I don’t need a miniature duck decoy, another hat or a pad of Post-its to know that my gift is appreciated. In fact, I’d feel better if I didn’t get anything more than an acknowledgement letter. Not everyone feels this way, to be sure, and as a marketer, I see the value of having supporters advertise the organization. But what I really want is to know that my contribution is being used wisely.
In the nonprofit sector, giveaways are often used as enticements to get donors to give more. They are used as a way to enhance the value of the relationship. The donor gets the satisfaction of helping a needy organization, providing them an intrinsic return. And on top of that, they get something they (supposedly) want. Gifts are also used to incentivize donors to increase their gifts. For $50 you’ll get a nice hat but for a gift of $150, you get a beautiful fleece vest. This is a tough trap to get out of because donors begin to expect a gift with purchase over time while both the organization and its donors begin to develop an unhealthy obsession around the incentive. In effect, the gift is like a coupon or discount: the original intent is to motivate the target audience, but if over-used, the audience becomes less likely to act without the incentive. And how do you feel about the gift and the organization when the zipper breaks on the vest after the first week?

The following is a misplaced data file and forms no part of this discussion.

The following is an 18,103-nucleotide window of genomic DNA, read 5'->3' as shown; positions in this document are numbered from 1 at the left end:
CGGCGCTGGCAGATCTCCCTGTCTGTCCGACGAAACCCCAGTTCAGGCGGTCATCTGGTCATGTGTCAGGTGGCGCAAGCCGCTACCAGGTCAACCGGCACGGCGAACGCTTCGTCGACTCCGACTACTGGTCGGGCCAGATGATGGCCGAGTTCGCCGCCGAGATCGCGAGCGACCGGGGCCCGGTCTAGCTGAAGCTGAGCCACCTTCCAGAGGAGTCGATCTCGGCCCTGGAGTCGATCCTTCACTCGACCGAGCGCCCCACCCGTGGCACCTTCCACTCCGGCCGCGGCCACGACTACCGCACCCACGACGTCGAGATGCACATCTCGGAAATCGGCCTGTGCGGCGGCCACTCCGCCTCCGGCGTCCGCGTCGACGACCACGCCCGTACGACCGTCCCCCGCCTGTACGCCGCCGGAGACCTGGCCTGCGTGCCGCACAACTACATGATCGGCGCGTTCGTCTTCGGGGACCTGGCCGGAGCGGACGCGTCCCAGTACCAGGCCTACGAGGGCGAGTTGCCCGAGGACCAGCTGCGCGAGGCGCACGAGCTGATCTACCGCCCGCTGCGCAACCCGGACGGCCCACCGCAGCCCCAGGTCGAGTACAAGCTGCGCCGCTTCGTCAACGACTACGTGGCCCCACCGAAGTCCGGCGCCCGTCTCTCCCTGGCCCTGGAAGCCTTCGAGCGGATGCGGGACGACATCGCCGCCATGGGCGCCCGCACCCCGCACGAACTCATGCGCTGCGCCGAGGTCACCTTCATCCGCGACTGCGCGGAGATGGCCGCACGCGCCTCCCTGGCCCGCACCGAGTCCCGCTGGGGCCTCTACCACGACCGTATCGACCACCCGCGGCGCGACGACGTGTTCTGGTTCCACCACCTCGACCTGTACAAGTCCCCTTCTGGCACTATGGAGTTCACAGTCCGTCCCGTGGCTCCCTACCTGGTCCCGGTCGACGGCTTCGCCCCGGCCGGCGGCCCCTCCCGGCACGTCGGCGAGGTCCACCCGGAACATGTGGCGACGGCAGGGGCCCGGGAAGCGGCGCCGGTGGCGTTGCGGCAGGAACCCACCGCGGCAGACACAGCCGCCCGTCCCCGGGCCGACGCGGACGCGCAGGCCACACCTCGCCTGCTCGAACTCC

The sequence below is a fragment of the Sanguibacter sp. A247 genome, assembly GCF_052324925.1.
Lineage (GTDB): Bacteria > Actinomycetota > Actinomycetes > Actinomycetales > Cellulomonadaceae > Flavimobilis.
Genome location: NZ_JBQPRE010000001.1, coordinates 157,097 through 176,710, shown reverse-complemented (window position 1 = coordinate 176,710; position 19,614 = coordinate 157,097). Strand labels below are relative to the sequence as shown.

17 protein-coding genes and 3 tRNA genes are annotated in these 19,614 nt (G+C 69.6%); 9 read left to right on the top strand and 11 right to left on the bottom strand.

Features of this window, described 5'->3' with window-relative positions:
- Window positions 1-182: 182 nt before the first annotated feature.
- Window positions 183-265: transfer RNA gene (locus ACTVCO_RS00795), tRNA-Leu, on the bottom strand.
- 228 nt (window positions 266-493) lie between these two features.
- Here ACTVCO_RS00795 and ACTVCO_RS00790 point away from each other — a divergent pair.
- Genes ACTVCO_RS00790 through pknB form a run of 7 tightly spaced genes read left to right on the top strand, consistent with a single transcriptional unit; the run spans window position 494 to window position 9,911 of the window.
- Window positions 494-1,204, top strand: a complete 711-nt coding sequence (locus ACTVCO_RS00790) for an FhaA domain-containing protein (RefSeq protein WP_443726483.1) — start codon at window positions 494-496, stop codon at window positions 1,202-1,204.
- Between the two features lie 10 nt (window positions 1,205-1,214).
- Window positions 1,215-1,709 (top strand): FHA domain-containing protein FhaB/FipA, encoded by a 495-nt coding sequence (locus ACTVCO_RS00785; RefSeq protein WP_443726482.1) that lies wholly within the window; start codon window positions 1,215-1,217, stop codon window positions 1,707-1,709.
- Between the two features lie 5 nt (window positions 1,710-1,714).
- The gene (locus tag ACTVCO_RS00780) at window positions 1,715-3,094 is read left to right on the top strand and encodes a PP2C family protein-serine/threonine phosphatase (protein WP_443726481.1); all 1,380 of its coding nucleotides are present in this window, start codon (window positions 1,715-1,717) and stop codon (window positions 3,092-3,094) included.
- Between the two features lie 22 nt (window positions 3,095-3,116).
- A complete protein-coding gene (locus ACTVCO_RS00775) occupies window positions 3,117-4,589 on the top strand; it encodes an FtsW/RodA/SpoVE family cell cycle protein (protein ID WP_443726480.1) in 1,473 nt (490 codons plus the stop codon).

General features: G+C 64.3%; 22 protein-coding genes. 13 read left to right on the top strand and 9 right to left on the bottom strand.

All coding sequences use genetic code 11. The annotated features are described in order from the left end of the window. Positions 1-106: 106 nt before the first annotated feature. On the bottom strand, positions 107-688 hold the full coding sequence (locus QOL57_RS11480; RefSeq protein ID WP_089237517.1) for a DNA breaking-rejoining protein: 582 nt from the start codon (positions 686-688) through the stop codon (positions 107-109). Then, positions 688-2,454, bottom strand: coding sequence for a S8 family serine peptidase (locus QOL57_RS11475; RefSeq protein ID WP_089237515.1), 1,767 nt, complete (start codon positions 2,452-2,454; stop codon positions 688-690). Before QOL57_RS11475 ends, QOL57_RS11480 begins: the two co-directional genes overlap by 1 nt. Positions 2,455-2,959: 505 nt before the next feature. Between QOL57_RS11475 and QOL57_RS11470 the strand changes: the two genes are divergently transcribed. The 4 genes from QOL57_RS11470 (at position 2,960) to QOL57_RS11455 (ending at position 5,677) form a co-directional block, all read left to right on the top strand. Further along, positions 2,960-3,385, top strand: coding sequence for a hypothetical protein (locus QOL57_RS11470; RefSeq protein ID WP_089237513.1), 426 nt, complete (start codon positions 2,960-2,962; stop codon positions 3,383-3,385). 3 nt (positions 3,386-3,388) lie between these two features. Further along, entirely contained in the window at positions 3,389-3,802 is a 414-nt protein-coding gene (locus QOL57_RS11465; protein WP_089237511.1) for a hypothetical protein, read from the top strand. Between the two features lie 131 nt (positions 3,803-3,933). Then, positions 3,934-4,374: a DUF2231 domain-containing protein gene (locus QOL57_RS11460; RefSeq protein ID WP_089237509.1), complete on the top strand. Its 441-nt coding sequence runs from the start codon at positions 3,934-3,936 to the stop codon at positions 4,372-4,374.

The value for the donor HAS to be in the product itself – and I’m not talking about the hat. The product is the mission-based activities the organization provides. What will the gift enable the organization to accomplish? The impact is certainly going to be less if part of the budget goes toward buying the giveaway.
Gifts can be useful and even powerful, but organizations considering using them should think strategically about the objective, consider the cost of the gift, whether they have over-used this strategy, and think about how ALL donors will react to the gift.
What’s the most meaningful gift you received as a thank you? What about your least meaningful?